(Reuters) - American Railcar Industries Inc (ARII.O), controlled by activist investor Carl Icahn, said it was willing to raise its offer for Greenbrier Cos Inc (GBX.N) after being snubbed by the smaller railcar maker.
American Railcar said it could increase its offer by 10 percent to $22 per share, valuing Greenbrier at $597 million.
But a deal at that price is unlikely as Greenbrier has already deemed such an offer inadequate in its response to American Railcar’s first bid, which revived Icahn’s five-year old plan to merge the companies.
“The Greenbrier board of directors believes a price range of $20-$22 per share is inadequate, grossly undervalues the company and is not in the best interests of Greenbrier stockholders,” the company said in a statement late on Tuesday.
American Railcar’s shares were down 5 percent, while Greenbrier was quoted at $20.61 in after-market trading, indicating that investors were skeptical of a deal going through.
An offer price of between $23 and $26 per share would still add meaningfully to American Railcar’s earnings, Longbow Research analyst Matthew Brooklier wrote in a client note.
American Railcar's offer, however, is at a discount to the $30-range Greenbrier shares were trading at when Icahn attempted to merge the companies in 2008. He dropped the bid later that year, saying a combination was not possible due to "unresolved issues". (r.reuters.com/pud93t)
While rejecting American Railcar’s initial offer of $20 per share, Greenbrier said it had repeatedly told Icahn that it would be interested in buying American Railcar for a ”modest premium.
The company said it was willing to continue talks with Icahn, and that combining the two rivals would offer substantial synergies and benefit shareholders.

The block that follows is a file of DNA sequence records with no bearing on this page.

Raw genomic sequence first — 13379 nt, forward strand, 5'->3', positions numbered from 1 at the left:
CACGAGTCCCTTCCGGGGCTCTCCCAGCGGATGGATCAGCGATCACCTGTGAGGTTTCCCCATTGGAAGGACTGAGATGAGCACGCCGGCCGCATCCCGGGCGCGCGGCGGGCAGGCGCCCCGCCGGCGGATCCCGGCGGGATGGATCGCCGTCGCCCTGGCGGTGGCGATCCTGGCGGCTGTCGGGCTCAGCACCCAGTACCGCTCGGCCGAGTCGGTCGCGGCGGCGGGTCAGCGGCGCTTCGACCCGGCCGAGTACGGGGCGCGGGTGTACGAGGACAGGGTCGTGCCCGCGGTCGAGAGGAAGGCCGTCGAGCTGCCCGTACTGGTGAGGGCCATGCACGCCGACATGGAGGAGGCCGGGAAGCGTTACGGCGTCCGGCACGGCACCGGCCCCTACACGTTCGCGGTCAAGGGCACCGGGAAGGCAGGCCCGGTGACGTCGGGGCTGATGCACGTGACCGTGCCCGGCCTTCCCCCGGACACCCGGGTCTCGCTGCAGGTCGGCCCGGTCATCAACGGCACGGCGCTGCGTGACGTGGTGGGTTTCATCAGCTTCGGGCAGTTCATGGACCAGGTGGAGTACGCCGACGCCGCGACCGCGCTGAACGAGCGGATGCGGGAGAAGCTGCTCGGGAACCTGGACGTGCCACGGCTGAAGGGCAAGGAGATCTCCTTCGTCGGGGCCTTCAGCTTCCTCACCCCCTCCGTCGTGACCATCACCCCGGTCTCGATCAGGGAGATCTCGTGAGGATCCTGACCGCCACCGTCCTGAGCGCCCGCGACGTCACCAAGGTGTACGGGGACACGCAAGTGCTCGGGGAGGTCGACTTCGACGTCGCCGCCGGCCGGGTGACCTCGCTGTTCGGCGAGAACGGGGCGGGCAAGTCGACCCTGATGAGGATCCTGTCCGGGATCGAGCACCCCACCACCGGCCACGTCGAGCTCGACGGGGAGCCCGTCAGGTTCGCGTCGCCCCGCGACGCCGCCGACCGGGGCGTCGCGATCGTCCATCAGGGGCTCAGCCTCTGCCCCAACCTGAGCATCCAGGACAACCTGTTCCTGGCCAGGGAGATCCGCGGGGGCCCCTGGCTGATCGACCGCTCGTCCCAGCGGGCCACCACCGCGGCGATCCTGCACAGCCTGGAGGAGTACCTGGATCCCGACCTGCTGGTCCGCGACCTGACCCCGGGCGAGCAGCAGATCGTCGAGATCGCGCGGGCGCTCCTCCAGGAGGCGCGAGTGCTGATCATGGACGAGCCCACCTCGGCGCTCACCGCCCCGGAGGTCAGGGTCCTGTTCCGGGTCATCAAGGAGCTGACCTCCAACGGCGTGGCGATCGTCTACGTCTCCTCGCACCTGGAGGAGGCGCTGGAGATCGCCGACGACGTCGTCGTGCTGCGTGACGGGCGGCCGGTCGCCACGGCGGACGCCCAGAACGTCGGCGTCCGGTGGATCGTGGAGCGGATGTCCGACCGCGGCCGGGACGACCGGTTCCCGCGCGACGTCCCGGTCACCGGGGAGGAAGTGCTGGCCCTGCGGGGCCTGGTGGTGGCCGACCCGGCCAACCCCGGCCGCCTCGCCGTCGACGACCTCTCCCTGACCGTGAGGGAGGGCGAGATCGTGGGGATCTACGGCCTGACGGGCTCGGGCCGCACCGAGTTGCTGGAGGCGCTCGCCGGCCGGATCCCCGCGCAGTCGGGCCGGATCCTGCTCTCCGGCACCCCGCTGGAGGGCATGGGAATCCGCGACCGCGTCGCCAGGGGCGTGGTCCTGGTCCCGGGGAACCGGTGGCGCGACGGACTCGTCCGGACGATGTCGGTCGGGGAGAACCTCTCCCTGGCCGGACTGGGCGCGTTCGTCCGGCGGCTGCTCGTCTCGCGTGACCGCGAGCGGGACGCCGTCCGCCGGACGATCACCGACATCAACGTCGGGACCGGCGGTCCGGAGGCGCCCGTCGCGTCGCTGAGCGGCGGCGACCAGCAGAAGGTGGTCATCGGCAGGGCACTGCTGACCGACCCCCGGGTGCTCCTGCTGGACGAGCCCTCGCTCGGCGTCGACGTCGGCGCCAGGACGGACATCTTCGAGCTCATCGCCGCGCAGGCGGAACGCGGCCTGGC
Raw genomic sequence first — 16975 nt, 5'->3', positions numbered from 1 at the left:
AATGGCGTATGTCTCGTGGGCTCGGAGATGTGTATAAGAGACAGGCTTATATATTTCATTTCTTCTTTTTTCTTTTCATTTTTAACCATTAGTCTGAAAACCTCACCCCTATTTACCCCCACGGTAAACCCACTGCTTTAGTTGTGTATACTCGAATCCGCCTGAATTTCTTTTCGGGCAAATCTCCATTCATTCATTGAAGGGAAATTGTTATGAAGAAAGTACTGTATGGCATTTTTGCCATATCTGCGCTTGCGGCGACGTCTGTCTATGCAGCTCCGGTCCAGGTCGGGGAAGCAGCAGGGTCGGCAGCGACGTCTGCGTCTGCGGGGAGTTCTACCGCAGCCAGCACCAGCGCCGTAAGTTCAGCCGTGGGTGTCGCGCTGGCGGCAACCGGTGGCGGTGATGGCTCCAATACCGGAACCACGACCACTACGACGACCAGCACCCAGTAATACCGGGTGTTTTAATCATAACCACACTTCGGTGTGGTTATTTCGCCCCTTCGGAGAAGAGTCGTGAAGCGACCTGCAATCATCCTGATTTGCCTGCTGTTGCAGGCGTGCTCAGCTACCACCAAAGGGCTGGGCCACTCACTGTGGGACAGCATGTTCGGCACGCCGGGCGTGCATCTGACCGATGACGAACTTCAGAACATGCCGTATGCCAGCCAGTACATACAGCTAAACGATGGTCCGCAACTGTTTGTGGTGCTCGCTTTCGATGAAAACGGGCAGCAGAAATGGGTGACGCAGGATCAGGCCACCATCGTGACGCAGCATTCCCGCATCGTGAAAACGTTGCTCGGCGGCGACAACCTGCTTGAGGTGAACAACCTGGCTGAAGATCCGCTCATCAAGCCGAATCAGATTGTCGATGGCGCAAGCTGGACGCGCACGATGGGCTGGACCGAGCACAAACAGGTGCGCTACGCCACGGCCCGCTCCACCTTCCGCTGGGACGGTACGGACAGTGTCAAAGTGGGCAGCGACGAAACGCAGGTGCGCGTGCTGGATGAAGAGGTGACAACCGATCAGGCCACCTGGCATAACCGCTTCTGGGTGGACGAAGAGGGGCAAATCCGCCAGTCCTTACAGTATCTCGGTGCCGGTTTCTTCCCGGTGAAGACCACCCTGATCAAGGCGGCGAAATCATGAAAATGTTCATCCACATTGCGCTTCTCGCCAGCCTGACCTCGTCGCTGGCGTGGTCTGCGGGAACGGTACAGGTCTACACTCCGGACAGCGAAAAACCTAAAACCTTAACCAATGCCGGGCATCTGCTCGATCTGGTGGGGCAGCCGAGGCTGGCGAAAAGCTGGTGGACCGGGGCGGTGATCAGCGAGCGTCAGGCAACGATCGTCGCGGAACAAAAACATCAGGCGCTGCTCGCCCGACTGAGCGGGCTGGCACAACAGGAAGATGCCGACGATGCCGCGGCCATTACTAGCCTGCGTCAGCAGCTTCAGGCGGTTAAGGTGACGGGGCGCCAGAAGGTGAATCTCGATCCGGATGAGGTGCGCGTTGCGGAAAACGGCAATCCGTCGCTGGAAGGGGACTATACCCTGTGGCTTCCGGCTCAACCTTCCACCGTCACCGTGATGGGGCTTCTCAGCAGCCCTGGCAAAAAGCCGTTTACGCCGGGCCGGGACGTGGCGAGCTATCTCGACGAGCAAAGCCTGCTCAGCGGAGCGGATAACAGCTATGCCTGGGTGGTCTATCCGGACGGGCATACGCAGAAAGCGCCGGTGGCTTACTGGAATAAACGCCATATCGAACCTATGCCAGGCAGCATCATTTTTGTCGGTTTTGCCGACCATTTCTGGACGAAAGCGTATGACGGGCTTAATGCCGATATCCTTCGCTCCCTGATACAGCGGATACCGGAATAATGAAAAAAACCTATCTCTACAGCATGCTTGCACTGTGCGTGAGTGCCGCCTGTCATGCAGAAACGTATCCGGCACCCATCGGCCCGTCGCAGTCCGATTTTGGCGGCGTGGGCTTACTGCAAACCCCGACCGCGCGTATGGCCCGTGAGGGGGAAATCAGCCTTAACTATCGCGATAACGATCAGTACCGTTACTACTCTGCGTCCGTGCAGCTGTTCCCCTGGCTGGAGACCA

Greenbrier did not say what it would consider a fair price for the company. The company did not respond to calls seeking a comment.
American Railcar’s second-largest shareholder, Advisory Research, said it would be interested in selling its shares to Greenbrier if it got a “compelling” offer.
“With the appropriate acquisition premium you’d have to get (an offer) above the mid $40‘s,” said Matthew Swaim, the managing director of the firm, which has an 8.6 percent stake in American Railcar.
American Railcar’s intrinsic value is $54.47 as measured by Thomson Reuters StarMine. The StarMine model is a measure of how much a stock should be worth currently when considering expected growth rates over the next 15 years adjusting for analysts’ systematic biases.
Icahn Enterprises LP (IEP.O) controls around 55.6 percent of American Railcar, according to its most recent filing. The company has a market capitalization of about $734 million.
Greenbrier grew rapidly in 2011 when strong demand in the energy sector increased deliveries nearly fourfold. But energy demand has since moderated and the company’s growth has slowed.
It reported in November a quarterly profit that was less than half of what analysts had expected.
Icahn reported a 9.99 percent stake in Greenbrier last month, making him its largest shareholder, and Greenbrier shares have risen more than 30 percent since then.
American Railcar said on Wednesday it would terminate its offer if Greenbrier did not respond by 2 pm Eastern Time on December 21.
Reporting by Tej Sapru and Sagarika Jaisinghani in Bangalore; Editing by Muralikumar Anantharaman, Chris Gallagher and Saumyadeb Chakrabarty